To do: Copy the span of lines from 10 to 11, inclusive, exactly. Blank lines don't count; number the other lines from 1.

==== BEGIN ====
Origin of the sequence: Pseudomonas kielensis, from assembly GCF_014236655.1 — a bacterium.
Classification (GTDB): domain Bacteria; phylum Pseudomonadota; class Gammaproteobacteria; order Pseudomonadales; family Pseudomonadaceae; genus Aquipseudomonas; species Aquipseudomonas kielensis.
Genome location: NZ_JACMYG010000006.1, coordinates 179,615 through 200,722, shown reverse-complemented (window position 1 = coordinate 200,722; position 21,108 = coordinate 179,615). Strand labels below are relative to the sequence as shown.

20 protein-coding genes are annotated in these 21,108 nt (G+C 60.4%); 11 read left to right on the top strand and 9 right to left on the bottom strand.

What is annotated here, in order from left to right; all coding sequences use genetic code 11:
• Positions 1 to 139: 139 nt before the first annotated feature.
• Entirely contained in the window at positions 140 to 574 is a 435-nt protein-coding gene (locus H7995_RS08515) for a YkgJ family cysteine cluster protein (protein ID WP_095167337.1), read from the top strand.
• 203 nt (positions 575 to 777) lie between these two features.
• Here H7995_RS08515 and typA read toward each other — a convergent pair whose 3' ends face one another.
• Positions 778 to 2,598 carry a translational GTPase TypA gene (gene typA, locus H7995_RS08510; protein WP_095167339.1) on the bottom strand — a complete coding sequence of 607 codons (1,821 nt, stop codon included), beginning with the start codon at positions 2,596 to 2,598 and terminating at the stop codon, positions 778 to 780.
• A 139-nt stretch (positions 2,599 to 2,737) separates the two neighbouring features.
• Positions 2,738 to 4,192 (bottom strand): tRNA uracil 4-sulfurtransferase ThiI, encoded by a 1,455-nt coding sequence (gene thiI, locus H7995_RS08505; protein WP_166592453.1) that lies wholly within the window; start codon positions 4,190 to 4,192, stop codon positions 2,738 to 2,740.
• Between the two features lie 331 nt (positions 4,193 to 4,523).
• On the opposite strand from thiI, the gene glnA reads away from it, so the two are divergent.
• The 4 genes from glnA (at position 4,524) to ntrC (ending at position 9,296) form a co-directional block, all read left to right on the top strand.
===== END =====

• Positions 778 to 2,598 carry a translational GTPase TypA gene (gene typA, locus H7995_RS08510; protein WP_095167339.1) on the bottom strand — a complete coding sequence of 607 codons (1,821 nt, stop codon included), beginning with the start codon at positions 2,596 to 2,598 and terminating at the stop codon, positions 778 to 780.
• A 139-nt stretch (positions 2,599 to 2,737) separates the two neighbouring features.